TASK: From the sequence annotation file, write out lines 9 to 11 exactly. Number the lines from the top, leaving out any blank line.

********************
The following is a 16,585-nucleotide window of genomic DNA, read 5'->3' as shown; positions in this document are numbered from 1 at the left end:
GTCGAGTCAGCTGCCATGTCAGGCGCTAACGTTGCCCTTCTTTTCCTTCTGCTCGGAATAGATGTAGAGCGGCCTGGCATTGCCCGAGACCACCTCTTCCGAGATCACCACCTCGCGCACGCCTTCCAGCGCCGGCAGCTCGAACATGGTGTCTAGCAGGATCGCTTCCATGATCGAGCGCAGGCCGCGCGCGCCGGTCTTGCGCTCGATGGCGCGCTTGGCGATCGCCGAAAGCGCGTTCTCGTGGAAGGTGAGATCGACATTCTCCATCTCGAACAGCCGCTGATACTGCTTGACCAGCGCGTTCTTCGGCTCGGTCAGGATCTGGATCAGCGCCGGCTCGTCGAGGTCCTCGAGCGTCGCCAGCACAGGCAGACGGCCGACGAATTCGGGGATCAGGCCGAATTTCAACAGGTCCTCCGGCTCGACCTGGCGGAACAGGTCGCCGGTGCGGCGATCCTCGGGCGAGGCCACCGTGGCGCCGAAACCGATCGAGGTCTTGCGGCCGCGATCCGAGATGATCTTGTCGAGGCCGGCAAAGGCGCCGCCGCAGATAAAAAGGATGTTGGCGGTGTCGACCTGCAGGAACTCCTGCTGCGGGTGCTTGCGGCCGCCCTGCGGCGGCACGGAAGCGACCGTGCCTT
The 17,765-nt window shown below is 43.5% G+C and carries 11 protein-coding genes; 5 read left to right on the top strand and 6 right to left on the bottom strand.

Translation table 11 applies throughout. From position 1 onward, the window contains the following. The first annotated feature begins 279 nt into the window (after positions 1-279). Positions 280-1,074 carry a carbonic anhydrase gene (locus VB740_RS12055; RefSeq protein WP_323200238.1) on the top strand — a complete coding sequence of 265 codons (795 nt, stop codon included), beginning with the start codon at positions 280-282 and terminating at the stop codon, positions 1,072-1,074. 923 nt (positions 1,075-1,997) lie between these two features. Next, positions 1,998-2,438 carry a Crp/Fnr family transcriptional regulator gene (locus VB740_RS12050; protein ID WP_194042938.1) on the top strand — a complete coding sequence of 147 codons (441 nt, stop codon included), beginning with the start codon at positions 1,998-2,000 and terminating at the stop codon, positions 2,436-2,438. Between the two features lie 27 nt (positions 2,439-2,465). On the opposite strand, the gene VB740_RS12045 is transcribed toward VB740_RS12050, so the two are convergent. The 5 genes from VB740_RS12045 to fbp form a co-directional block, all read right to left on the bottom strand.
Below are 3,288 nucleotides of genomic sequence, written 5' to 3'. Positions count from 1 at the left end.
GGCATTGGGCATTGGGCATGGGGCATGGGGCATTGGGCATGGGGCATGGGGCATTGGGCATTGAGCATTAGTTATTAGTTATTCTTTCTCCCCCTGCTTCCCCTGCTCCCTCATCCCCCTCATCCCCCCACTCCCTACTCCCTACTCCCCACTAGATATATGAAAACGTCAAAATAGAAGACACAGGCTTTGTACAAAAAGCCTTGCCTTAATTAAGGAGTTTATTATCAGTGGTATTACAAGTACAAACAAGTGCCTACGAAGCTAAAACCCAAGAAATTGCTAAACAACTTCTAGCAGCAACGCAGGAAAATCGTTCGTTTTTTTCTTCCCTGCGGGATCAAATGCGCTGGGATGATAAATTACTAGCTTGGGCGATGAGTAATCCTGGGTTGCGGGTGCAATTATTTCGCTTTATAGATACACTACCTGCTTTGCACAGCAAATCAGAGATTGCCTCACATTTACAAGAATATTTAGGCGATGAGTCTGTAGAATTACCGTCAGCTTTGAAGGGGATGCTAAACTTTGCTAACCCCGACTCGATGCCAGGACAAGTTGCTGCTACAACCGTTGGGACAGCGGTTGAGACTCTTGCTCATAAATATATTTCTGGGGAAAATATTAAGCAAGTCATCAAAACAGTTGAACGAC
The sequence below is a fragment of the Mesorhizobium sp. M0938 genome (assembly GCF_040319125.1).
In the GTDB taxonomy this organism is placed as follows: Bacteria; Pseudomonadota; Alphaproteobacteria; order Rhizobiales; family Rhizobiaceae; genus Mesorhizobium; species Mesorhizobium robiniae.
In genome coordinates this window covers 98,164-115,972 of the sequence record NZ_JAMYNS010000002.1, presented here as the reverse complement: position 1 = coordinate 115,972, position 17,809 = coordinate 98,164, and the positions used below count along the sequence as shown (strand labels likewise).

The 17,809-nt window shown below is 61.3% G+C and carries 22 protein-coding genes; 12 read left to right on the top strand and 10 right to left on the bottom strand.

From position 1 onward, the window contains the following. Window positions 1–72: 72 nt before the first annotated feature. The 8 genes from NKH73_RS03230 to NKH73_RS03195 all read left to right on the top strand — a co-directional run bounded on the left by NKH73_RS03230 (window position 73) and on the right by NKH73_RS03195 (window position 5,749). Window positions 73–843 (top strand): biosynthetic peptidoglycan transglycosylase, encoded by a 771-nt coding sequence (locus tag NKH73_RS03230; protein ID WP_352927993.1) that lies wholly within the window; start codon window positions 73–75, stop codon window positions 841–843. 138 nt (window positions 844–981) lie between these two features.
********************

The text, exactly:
In genome coordinates this window covers 98,164-115,972 of the sequence record NZ_JAMYNS010000002.1, presented here as the reverse complement: position 1 = coordinate 115,972, position 17,809 = coordinate 98,164, and the positions used below count along the sequence as shown (strand labels likewise).

The 17,809-nt window shown below is 61.3% G+C and carries 22 protein-coding genes; 12 read left to right on the top strand and 10 right to left on the bottom strand.

From position 1 onward, the window contains the following. Window positions 1–72: 72 nt before the first annotated feature. The 8 genes from NKH73_RS03230 to NKH73_RS03195 all read left to right on the top strand — a co-directional run bounded on the left by NKH73_RS03230 (window position 73) and on the right by NKH73_RS03195 (window position 5,749). Window positions 73–843 (top strand): biosynthetic peptidoglycan transglycosylase, encoded by a 771-nt coding sequence (locus tag NKH73_RS03230; protein ID WP_352927993.1) that lies wholly within the window; start codon window positions 73–75, stop codon window positions 841–843. 138 nt (window positions 844–981) lie between these two features.